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Survey Finds 85% of Underserved Students Have Access To Only One Digital Device

A new research [PDF] on students who took the ACT test, conducted by the ACT Center for Equity in Learning, found that 85% of underserved (meaning low income, minority, or first generation in college) students had access to only one device at home, most often a smartphone. From a blog post: American Indian/Alaskan, Hispanic/Latino, and African American students had the ... Read More »

For Decades, Some of the Atomic Matter in the Universe Had Not Been Located. Recent Papers Reveal Where It Has Been Hiding

In a series of three recent papers, astronomers have identified the final chunks of all the ordinary matter in the universe. From a report: And despite the fact that it took so long to identify it all, researchers spotted it right where they had expected it to be all along: in extensive tendrils of hot gas that span the otherwise ... Read More »

The Linux Kernel Has Grown By 225,000 Lines of Code This Year, With Contributions From About 3,300 Developers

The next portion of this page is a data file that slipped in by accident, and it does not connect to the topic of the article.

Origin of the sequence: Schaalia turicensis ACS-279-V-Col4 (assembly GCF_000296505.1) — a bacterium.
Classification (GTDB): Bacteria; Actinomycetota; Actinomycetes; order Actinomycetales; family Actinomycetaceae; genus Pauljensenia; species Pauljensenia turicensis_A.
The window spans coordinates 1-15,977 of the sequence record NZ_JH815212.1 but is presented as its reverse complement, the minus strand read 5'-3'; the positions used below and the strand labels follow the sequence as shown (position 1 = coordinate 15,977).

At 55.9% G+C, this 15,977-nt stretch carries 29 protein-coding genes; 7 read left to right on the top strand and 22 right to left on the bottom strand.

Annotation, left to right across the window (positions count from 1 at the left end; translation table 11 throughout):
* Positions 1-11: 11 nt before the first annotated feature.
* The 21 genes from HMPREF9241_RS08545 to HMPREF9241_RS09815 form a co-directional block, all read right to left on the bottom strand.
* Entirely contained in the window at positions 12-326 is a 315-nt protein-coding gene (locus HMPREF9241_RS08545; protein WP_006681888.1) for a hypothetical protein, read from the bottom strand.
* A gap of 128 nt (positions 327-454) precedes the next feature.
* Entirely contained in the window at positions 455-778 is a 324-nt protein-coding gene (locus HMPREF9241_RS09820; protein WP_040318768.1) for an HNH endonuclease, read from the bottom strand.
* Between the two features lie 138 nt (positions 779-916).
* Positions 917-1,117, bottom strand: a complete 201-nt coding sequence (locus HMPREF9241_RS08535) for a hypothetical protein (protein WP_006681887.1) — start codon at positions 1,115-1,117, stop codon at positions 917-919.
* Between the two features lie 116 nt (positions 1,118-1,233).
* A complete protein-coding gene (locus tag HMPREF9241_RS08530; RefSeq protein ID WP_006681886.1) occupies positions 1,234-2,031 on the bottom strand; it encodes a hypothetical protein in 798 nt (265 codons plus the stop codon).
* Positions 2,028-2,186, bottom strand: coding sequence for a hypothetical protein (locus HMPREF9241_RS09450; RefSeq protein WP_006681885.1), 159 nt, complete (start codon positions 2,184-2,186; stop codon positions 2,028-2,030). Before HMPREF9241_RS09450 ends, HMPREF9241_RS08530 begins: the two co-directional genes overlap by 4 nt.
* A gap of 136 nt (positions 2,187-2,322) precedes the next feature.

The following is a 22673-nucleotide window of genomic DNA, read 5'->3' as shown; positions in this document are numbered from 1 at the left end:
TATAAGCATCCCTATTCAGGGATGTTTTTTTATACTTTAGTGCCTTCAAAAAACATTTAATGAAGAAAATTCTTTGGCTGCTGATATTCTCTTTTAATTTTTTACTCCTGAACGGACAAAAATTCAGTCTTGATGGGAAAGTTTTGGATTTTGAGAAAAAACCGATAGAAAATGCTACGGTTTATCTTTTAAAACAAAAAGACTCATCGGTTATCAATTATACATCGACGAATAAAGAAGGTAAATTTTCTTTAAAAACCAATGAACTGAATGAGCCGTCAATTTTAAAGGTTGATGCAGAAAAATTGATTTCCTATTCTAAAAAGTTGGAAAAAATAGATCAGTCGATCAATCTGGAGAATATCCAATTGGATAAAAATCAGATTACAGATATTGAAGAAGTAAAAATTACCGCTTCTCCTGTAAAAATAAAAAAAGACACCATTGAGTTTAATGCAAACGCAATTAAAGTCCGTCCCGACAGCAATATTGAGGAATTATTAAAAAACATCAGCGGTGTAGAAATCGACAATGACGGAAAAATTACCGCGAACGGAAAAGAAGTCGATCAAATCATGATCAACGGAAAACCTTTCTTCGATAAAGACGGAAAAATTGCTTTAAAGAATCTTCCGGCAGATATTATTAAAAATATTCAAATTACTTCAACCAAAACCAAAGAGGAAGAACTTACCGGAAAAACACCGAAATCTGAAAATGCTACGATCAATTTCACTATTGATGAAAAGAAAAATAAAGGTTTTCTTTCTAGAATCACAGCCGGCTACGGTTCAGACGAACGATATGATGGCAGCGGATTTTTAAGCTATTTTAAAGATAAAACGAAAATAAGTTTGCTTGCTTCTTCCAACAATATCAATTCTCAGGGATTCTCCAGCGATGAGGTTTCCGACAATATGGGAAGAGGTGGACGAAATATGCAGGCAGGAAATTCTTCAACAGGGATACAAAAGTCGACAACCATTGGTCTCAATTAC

Here’s an analysis of the Linux kernel repository that attempts to find some fresh numbers on the current kernel development trends. He writes: The kernel repository is at 782,487 commits in total from around 19.009 different authors. The repository is made up of 61,725 files and from there around 25,584,633 lines — keep in mind there is also documentation, Kconfig ... Read More »

Amazon Says It is Investigating Claims That Its Employees Are Taking Bribes To Sell Internal Data To Merchants To Help Them Increase Their Sales on the Website

Amazon.com is investigating internal leaks as it fights to root out fake reviews and other seller scams from its website, the company told WSJ. From the report: Employees of Amazon, primarily with the aid of intermediaries, are offering internal data and other confidential information that can give an edge to independent merchants selling their products on the site, according to ... Read More »

Automation: The Exaggerated Threat of Robots

It will take quite a lot of time before robots become cheaper than workers in emerging markets such as Africa, argues Nico Beckert of Flassbeck Economics, a consortium of researchers who aim to provide economics insights with a more realistic basis. From the post: All industrialized countries used low-cost labour to build industries and manufacture mass-produced goods. Today, labour is ... Read More »